Dickey Betts Biography

12 December 1943, West Palm Beach, Florida, USA. Formerly with Tommy Roe’s Romans, this exceptional guitarist was also a member of the Second Coming, a Jacksonville group that featured bass player Berry Oakley. Both musicians joined the Allman Brothers Band at its inception in 1969 and Betts’ melodic lines provided the foil and support for leader Duane Allman’s inventive slide soloing. Allman’s tragic death in 1971 allowed Betts to come forward, a responsibility he shouldered admirably on the band’s excellent Brothers And Sisters. The country flavour prevalent on several of the tracks, most notably ‘Ramblin’ Man’, set the tone for Betts’ solo career. Highway Call was released in 1974 but its promise was overshadowed by the parent band’s own recordings. Betts formed a new unit, Great Southern, in 1976, but their progress faltered when the guitarist was drawn into the resurrected Allman Brothers Band fold. In 1981, Betts formed BHLT with Jimmy Hall (from Wet Willie), Chuck Leavell, Butch Trucks and David Goldflies, but they too were doomed to a premature collapse and the guitarist withdrew from active work. However, in the late 80s Betts was signed to Epic, the outlet for whom Gregg Allman was recording, prompting rumours of a reunion, and Betts was indeed part of the 1989 re-formation of the Allman Brothers. He was sacked in 2000 and released a new solo album the following year.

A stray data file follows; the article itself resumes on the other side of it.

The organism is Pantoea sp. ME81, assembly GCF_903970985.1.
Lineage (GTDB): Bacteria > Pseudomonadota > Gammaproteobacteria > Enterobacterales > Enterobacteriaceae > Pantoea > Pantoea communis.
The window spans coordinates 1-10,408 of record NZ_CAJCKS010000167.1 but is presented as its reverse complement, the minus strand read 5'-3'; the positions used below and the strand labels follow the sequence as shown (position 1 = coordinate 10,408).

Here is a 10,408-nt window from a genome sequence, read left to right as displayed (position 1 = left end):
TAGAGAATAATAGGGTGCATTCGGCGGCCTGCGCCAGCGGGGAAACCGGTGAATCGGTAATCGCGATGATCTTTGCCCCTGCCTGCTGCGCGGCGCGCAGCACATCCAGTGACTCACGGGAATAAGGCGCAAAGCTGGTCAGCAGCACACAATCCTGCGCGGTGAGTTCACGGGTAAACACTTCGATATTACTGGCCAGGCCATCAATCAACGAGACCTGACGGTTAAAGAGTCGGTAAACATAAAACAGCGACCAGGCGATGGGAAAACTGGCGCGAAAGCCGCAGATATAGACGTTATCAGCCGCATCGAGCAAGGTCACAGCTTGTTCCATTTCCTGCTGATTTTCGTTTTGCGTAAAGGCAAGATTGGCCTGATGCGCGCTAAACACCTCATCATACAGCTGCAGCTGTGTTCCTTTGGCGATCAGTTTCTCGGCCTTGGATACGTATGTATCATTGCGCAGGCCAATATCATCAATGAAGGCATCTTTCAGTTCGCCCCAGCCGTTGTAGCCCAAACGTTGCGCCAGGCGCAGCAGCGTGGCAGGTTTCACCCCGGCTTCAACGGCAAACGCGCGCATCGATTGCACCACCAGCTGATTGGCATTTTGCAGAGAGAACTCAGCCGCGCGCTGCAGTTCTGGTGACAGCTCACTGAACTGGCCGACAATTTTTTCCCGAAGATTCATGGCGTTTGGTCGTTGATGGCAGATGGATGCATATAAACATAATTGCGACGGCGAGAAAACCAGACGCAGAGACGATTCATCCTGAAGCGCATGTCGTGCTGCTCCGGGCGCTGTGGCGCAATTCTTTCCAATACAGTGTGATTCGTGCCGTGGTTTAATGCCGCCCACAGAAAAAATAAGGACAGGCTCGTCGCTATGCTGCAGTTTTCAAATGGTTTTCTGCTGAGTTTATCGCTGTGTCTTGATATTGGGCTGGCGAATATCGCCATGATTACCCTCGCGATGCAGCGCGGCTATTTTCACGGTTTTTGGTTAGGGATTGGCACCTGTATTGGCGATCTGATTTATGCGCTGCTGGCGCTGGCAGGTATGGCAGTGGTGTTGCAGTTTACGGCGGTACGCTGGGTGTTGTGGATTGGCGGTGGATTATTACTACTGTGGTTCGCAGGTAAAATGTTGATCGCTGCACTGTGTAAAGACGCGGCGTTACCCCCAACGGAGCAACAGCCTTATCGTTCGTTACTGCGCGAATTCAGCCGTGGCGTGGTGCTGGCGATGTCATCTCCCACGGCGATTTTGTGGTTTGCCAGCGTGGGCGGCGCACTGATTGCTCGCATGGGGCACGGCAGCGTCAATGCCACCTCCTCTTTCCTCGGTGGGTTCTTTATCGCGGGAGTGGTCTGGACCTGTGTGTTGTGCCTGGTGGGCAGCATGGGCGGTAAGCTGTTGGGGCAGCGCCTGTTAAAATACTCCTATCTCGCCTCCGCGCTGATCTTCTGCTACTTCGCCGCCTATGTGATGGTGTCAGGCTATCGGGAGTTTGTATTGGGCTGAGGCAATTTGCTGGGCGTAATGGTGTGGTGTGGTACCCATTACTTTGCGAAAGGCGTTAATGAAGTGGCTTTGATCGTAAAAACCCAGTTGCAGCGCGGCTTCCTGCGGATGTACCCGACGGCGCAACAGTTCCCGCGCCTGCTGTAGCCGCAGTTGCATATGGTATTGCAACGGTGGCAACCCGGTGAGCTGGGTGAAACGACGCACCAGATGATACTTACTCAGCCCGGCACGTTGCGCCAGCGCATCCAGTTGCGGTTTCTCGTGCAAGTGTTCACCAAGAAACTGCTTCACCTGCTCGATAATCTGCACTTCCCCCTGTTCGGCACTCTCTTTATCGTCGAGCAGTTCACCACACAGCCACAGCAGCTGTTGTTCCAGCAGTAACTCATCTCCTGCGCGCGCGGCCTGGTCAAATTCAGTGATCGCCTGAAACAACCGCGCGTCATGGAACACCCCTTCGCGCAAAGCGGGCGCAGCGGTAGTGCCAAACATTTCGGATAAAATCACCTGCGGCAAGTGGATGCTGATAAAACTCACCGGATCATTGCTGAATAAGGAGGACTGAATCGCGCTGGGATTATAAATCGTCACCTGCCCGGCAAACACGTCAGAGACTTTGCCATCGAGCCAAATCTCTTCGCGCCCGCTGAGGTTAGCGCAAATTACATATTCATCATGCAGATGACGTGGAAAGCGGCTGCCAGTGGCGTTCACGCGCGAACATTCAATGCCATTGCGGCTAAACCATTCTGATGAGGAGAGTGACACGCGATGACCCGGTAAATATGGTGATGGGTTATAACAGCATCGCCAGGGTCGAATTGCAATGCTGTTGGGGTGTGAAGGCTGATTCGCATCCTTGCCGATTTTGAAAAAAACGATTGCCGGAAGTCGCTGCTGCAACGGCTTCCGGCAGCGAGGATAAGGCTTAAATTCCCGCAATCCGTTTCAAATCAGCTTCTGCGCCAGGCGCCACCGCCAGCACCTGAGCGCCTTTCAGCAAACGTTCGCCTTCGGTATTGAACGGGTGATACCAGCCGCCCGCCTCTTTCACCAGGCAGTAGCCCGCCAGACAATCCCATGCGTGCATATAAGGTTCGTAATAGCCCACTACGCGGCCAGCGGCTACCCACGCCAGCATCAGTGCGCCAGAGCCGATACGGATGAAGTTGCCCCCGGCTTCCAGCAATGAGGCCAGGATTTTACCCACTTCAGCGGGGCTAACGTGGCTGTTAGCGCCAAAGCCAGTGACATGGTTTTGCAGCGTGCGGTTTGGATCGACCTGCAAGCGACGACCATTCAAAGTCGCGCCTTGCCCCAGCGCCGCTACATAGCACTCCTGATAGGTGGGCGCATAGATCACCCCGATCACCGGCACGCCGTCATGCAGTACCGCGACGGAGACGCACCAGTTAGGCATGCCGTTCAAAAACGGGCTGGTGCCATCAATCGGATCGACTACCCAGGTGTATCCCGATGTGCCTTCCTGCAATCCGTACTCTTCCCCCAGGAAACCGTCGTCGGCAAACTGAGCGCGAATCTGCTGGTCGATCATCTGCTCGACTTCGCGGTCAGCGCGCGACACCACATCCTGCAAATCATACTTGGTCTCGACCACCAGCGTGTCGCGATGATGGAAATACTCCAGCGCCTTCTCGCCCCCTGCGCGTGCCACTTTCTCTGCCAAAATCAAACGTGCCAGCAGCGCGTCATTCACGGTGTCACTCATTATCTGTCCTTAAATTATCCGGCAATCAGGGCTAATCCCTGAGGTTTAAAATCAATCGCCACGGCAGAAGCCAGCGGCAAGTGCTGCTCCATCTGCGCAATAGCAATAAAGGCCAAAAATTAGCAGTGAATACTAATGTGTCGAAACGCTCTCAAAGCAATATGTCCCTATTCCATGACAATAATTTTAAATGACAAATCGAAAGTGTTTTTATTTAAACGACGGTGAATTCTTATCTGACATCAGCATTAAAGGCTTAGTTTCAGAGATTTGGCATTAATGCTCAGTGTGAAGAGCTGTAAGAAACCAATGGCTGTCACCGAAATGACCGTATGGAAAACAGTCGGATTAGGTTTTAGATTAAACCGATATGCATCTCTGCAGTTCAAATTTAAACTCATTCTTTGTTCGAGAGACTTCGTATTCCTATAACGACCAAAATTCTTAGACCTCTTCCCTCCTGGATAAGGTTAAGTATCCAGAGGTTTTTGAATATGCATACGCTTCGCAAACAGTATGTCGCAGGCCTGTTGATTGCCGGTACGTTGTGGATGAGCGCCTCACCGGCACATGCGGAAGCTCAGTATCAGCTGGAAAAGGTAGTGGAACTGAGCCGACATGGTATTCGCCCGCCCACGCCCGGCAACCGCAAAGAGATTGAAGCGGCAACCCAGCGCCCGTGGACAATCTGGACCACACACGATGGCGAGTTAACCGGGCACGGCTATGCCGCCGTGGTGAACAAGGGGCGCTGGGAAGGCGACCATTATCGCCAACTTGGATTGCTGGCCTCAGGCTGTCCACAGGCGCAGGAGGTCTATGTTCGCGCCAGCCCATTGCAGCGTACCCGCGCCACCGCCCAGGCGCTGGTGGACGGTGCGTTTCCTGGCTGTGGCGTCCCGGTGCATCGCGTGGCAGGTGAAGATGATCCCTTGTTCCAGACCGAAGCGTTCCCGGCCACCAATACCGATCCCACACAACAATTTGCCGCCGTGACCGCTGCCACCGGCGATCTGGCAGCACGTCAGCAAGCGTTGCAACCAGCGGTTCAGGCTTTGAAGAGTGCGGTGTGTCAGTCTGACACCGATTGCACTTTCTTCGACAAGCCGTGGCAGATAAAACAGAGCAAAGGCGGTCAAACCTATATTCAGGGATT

Source: The Encyclopedia of Popular Music by Colin Larkin. Licensed from Muze.

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